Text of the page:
This Tuesday (5/10), former Facebook employee Frances Haugen attended the US Senate to testify about her complaints against the company, which included internal documents that had been leaked and published by the press.
Earlier, Facebook founder and director Mark Zuckerberg needed to speak out on another front for the company this week: in a post, he apologized for the group’s social media being down for about six hours on Monday (4), in much of the world.
Later, the company clarified that there was a problem with the connection between its data centers and the internet, and said it was working to make its infrastructure “more resilient”.
The day before the world crash that compromised the functioning of Facebook, WhatsApp and Instagram, Frances Haugen had already put the company’s name in a bad light when she had an interview broadcast by the American network CBS.
On Sunday, the 37-year-old former employee said the company prioritizes “growth over safety” — whether in protecting democratic principles or caring for the mental health of teenagers.
Documents leaked by her to the Wall Street Journal have been published in the last three weeks. One was about a survey Instagram did internally, revealing signs that the app could be harmful to girls’ mental health. However, according to Haugen, the company neglected alerts like this one.
“The company’s leadership knows how to make Facebook and Instagram safer, but it won’t make the necessary changes because it puts its astronomical profits in front of people,” the engineer told senators on Tuesday.
She also criticized Mark Zuckerberg for having ample power, in a setting where “no one holds Mark to responsibilities other than himself”; and called for greater regulation of networks by Congress.
“We need to act now,” asked the former employee.
In a statement following the deposition, Facebook said it did not agree with “the characterization of many issues she (Haugen) testified about”, but said it agreed that “it is time to start creating standard standards for the internet”.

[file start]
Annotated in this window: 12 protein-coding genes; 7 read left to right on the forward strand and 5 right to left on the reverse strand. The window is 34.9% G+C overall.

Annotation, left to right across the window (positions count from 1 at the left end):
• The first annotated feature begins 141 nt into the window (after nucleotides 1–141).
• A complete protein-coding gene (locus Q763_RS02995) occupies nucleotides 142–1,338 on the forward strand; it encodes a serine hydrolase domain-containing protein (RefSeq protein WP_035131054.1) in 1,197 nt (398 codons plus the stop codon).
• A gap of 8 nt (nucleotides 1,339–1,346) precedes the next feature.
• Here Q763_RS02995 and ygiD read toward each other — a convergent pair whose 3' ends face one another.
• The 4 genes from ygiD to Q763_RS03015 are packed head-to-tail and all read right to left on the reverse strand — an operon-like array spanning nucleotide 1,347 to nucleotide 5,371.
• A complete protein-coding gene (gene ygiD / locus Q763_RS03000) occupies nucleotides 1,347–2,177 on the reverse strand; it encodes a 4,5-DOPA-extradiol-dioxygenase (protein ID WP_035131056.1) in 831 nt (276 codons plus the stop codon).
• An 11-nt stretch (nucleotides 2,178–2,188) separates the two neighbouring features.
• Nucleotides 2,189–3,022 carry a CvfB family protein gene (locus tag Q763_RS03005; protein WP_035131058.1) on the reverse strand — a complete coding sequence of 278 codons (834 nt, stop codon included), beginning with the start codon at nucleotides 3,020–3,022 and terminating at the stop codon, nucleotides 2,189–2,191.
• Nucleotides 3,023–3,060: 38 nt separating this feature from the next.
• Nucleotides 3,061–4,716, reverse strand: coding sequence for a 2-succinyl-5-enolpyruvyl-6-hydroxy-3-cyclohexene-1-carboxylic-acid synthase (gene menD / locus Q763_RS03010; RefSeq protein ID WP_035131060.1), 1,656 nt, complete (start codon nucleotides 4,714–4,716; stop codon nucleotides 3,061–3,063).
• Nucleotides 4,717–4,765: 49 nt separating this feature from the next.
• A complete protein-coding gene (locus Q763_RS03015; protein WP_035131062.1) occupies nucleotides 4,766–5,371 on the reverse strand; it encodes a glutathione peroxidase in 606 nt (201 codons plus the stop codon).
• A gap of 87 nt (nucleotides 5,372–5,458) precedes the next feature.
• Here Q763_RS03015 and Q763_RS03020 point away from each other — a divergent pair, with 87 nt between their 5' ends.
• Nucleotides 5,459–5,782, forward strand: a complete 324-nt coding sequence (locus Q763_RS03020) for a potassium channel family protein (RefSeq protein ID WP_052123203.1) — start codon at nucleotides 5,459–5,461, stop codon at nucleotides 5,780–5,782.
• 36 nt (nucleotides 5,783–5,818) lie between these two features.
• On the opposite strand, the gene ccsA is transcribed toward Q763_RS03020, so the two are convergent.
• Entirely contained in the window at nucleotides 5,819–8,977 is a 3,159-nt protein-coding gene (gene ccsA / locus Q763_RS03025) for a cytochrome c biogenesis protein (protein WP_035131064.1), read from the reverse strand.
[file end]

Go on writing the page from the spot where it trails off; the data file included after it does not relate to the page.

The company’s director of communications, Andy Stone, posted on Twitter, as the Senate testimony was taking place, that Frances Haugen was touching on issues outside the scope of the areas she worked on on Facebook — including child protection and Instagram itself.
With a degree in electrical and computer engineering from Olin College, and an MBA from Harvard University, Haugen has worked for major technology companies such as Pinterest and Google.
In 2019, she went to Facebook — as her personal website says, to take on a position as “lead product manager of the civic disinformation team, which dealt with issues related to democracy and disinformation, and later also worked on counter-espionage.”
In an interview with CBS’s 60 Minutes program, she said that she decided to leave Facebook in May this year after becoming annoyed with the company’s practices.
In the interview, Haugen also accused Facebook of fomenting violence in the Capitol raid earlier this year, an episode that left five dead. She said the social network activated security systems to reduce misinformation only during elections in the United States.
“As soon as the election was over, they deactivated or changed the settings to what it was before, to prioritize growth over security, and that really feels like a betrayal of democracy.”
Crash: losses for Facebook
Facebook is the world’s largest social networking company, with 2.7 billion active users daily on one of its platforms, according to a July report.
On Monday, with the world crash, the company’s shares on the New York Stock Exchange, Nasdaq, had a fall of 4.89%.
Zuckerberg is believed to have lost about $6 billion of his personal fortune when Facebook’s shares tumbled, according to tracking software on business website Fortune. With that, he lost to Bill Gates the 4th position in Bloomberg’s daily ranking of the richest people in the world.
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